So here we are at the core solutions yet again: offset high debt with money printing. Money printing (enriching banks at the expense of the middle and lower class) is all central banks have in the end. It is the last resort of fools who think they can dictate the economy by simply moving a few chess pieces around. What will become of the Euro zone will all come down to the German citizens as they decide whether to lay down like a back-alley dog and keep taking kicks to the rib cage or whether to get up and fight back. The latter will happen one way or another, it just depends on how soon.
Also be sure to check out this good interview with Jim Grant as he explains the dangerous leverage the ECB and Fed have accumulated. Here are the takeaways:
The ECB has expanded its balance sheet mightily under Trichet. We have a new leader and we have a new imperative. I dare say Europe is going to print money.
The Italian yields did not fall on their own. It raises questions of overall integrity of market prices. In the US the Fed has nationalized the yield curve. In Europe much the same is going on: the SNB is expanding its balance sheet at astonishing rates of speed. The world over there is seeing immense money printing and there is a huge race to debase on the behalf of the sponsors of paper money.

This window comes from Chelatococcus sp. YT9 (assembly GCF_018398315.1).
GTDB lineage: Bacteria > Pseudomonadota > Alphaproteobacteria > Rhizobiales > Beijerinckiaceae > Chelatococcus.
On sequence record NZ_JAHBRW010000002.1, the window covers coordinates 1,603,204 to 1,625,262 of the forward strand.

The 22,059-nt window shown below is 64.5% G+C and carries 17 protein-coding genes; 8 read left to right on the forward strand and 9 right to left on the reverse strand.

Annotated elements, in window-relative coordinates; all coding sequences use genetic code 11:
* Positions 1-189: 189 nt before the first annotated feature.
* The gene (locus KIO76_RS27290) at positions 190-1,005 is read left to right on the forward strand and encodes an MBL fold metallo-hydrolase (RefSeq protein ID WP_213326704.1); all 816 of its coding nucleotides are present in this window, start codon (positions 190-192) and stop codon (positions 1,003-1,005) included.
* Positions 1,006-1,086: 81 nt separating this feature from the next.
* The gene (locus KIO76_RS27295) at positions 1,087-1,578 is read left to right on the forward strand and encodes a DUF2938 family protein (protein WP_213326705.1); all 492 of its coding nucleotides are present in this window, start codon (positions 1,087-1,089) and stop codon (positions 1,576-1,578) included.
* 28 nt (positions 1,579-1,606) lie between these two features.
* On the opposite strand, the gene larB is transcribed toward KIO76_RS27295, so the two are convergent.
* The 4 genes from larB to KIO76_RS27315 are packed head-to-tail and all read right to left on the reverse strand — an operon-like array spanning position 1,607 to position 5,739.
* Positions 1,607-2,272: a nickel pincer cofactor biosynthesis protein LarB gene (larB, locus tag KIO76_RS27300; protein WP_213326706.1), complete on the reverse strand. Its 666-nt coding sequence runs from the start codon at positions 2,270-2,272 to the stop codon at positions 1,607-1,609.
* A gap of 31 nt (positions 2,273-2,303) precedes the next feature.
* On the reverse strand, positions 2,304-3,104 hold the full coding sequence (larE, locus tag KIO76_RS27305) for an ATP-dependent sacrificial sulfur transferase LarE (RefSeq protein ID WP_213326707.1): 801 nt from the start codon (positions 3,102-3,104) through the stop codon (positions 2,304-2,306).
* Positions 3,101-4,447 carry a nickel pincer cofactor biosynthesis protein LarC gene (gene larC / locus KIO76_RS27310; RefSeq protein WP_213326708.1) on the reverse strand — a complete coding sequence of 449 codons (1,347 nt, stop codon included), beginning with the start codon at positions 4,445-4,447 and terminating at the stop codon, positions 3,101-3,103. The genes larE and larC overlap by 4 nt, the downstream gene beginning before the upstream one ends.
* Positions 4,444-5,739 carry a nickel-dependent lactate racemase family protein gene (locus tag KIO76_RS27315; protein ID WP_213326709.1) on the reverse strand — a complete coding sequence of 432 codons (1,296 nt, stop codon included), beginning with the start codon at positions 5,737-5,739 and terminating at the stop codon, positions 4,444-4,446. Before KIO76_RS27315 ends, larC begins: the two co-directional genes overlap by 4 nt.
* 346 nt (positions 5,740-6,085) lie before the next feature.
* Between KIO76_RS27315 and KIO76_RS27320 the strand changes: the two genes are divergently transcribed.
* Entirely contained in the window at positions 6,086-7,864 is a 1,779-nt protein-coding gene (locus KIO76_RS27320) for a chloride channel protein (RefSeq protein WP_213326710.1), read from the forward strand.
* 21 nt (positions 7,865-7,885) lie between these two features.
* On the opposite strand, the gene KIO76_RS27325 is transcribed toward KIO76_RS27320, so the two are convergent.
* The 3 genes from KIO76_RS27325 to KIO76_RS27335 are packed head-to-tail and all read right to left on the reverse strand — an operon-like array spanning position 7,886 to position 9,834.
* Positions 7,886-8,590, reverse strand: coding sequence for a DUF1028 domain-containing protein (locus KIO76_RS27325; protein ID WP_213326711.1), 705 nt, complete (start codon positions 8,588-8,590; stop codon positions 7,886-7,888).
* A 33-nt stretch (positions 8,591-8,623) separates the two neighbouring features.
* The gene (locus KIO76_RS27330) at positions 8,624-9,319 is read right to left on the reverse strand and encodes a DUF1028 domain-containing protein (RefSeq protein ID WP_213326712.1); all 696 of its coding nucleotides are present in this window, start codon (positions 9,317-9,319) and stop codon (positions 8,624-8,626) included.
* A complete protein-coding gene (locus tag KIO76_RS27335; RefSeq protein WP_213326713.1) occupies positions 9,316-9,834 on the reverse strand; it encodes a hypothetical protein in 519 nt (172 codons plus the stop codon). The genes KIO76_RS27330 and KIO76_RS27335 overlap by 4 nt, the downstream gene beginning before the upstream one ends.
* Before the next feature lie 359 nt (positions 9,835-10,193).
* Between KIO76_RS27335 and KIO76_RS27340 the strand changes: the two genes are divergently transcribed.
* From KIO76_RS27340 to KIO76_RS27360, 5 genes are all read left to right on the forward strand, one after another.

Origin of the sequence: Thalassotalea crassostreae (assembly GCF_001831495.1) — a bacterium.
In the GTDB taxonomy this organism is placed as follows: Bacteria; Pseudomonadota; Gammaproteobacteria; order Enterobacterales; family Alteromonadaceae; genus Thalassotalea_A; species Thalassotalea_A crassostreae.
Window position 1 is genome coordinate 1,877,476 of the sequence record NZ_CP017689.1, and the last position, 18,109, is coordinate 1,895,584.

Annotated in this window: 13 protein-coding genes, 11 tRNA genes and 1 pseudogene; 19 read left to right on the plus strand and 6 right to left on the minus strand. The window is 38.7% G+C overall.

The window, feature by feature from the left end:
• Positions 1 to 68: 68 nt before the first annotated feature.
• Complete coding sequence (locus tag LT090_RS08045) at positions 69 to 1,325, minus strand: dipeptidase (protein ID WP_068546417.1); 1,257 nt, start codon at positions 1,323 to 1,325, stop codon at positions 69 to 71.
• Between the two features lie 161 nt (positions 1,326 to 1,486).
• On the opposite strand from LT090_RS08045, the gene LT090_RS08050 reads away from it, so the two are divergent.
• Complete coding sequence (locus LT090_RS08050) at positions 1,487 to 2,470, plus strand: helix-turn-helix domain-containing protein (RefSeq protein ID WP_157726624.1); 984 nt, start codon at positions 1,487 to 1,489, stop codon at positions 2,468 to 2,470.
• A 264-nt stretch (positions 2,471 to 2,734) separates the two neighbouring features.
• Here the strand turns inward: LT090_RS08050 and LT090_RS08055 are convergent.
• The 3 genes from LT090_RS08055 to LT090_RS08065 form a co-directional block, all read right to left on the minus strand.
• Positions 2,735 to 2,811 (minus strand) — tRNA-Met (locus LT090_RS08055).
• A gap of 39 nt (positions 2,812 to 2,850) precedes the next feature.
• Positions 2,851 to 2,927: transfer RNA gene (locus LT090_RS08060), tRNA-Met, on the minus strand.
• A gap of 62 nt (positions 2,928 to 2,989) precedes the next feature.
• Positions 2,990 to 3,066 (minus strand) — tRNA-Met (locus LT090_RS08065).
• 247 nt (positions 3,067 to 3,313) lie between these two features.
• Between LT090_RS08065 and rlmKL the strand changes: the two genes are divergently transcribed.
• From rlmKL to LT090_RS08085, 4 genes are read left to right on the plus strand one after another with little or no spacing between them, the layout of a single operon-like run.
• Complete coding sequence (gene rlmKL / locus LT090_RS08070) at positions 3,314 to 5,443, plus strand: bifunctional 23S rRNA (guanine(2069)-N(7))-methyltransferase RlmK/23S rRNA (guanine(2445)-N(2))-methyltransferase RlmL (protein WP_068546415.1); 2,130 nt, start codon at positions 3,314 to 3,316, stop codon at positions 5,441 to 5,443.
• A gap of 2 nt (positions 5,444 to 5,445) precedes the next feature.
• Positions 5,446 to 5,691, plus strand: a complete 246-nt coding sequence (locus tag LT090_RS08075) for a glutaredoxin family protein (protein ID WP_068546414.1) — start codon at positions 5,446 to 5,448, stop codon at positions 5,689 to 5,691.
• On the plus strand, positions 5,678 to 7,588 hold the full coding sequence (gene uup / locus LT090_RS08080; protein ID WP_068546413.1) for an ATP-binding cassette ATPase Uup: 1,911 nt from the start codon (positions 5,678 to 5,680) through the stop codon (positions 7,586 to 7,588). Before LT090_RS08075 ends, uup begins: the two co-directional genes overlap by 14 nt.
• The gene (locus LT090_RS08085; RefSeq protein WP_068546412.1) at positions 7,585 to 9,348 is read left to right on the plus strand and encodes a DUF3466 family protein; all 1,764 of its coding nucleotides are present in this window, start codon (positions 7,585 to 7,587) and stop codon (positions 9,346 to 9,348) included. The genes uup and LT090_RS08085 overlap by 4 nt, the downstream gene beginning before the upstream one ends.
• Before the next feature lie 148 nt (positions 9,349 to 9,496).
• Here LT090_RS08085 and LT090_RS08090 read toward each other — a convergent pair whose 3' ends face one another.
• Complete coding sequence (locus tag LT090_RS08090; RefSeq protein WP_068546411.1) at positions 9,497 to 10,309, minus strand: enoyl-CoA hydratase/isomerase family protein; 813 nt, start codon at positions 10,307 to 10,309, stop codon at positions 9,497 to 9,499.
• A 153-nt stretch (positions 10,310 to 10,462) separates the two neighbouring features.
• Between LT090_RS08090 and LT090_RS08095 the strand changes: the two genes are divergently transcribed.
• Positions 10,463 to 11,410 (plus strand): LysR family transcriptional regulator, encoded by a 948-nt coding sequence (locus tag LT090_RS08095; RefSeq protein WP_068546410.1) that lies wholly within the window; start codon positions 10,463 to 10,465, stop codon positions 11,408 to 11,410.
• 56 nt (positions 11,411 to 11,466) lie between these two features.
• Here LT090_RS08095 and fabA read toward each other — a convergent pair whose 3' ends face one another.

The ECB has a ratio of non-AAA rated assets to equity of 14 to 1. What the ECB has been doing is stepping in where private money fears to tread. In the private sector we call the heading for trouble... The New York Fed is leveraged 100 to one.
I would imbed the video but Bloomberg interview have a nasty habit of being on auto play which I haven't been able to figure out how to adjust yet. The SNB comment is very interesting, I will definitely have to look into it at some point when I have a waking minute to do something besides work and write.